Magazine article The Spectator

Diary

Magazine article The Spectator

Diary

Article excerpt

We have just moved back into the house I grew up in. It's at Sissinghurst in Kent and my father lived there until his death last September, or at least in one part of it. The whole house and garden belongs to the National Trust, but when my father gave it to them in 1967, part of the agreement was that he and any of his descendants 'however remote' could live there for ever and a day.

It is a slightly strange experience. The house, of course, is overwhelmingly parental: his furniture, his books, his files, his pictures, his whole habit of being. In one or two of the files, there are little yellow Post-Its stuck in significant places, put there, I guess, in the early 1980s. I catch myself tidying up, not because I mind the mess our family creates but because he would have. Boots in the hall, old cups of coffee, dog beds, last night's washing-up: all of this would have summoned from him that particular, half-audible, rather sibilant under-the-breath whistling, usually a tune from My Fair Lady, which was the signal of contained rage. A shift into Lilli Marlene was not good: major dissatisfaction. So I tidy up to avoid the whistling. And then, terrifyingly, I find myself whistling too. 'Why are you whistling under your breath?' my daughter Rosie asks. 'Because I like the tune,' I say, exactly what my father would have said, and equally untrue.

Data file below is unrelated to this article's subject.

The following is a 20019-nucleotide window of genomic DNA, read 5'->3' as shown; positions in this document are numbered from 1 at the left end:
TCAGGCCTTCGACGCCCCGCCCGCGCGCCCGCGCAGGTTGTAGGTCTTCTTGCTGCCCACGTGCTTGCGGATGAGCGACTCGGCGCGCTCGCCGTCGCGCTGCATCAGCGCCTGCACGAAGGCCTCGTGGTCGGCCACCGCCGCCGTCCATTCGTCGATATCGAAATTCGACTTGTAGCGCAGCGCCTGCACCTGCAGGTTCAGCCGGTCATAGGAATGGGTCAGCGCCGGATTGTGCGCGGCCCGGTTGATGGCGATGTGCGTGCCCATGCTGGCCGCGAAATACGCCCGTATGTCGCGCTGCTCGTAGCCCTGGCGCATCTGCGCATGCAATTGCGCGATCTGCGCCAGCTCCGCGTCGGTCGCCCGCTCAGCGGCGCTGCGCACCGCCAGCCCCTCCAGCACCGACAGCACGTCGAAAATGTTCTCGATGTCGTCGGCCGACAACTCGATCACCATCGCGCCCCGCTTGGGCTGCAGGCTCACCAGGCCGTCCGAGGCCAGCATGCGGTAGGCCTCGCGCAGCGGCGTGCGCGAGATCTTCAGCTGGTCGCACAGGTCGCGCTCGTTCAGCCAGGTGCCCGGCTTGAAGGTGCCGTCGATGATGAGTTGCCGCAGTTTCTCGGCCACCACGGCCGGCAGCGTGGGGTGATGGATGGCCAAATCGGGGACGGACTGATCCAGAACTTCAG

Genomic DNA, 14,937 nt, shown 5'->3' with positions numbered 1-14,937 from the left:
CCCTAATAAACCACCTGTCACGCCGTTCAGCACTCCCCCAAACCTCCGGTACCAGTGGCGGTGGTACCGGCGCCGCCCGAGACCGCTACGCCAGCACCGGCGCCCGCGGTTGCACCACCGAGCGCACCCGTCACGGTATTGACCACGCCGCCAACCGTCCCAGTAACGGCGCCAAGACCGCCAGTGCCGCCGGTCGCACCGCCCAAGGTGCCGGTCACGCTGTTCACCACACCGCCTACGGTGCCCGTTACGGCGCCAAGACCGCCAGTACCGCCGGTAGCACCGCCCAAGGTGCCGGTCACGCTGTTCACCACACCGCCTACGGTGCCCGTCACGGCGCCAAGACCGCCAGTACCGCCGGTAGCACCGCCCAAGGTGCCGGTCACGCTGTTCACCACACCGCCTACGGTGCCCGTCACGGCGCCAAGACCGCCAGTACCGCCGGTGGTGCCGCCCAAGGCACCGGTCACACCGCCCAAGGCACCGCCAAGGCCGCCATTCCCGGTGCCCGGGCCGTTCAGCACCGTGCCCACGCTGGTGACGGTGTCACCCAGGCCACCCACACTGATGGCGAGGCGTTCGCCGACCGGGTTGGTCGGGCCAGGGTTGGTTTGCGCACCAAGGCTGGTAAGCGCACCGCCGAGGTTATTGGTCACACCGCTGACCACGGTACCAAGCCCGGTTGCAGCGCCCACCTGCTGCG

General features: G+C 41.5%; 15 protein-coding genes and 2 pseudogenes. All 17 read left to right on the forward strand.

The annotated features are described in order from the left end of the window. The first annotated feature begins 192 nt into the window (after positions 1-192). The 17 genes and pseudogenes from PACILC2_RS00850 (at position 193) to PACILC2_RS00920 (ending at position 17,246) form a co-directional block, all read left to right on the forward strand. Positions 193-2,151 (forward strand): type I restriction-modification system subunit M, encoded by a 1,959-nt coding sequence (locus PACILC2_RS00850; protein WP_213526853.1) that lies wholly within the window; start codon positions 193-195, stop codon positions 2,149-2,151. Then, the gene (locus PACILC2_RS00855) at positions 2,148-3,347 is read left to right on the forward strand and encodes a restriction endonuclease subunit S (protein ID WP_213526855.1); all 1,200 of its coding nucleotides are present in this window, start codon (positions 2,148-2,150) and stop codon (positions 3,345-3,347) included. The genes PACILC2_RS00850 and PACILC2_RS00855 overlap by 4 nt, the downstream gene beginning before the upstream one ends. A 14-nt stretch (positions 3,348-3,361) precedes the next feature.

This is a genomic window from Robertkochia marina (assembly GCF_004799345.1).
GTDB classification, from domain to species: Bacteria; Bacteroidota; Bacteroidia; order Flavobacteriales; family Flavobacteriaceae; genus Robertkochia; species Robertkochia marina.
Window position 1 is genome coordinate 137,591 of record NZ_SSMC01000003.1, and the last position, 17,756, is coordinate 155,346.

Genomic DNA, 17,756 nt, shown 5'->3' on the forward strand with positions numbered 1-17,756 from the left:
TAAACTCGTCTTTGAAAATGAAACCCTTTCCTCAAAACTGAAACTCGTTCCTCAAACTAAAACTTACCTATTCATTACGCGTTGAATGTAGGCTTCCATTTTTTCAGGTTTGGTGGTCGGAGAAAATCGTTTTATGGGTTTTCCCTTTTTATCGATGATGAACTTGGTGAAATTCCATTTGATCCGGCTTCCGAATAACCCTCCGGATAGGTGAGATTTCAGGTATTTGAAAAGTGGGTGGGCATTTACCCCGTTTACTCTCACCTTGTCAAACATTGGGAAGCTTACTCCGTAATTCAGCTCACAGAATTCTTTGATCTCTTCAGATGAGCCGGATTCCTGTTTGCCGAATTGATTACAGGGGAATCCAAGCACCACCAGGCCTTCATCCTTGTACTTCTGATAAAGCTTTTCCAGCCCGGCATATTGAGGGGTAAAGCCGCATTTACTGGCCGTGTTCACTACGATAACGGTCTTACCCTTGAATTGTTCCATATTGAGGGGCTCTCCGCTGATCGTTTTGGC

Of course, we are a nightmare for the National Trust. Instead of a single self-contained octogenarian, they now have on their doorstep a family consisting of two untidy grown-ups, a Land-Rover that leaks oil all over the National Trust cream- and caramel-coloured tarmac, two daughters with bikes that get leant against yew hedges, three dogs which need to do what dogs need to do, two adult rabbits (brother and sister, let it be whispered, but that surely has a Bloomsbury touch to it?) and their six babies, which are currently smaller than the mesh of the wire we have put up to enclose them. None of this is within the National Trust guidelines. It must be like having the Grundys move in. The rabbit run we have created looks like something on the back edge of a run-down housing estate outside Swindon. But what can you do if that is the sort of family you are? I am sorting through my father's immaculately organised photographic archive, trying to find pictures of Sissinghurst in the 1930s and 1940s to show just how rough around the edges it was then too. A speech is being prepared for the next time the dogs think a National Trust lawn has been mown for their convenience, in the way maids in hotels tuck in the leading edge of the roll of loo-paper. Its provisional title is The Spirit of Sissinghurst'.

Lunch in Moro with three friends. It amazes me sometimes just how powerful a sensation friendship can be. There is nothing, in the middle of one's life, which has a greater ability to make it all seem OK. In Dr Johnson's Dictionary, under 'Love' there are two definitions. The first we still use: 'to regard with passionate affection'; the second has fallen out of use but we should revive it: 'to regard with the affection of a friend'. That's what love is, rare and wonderful.

The New York editor of a book I have written, Marie Estrada, rings up perplexed. She is the sort of sophisticated, levelvoiced, Martini-drinking New York woman you might hope for as an editor, sagacious, witty, serious. …

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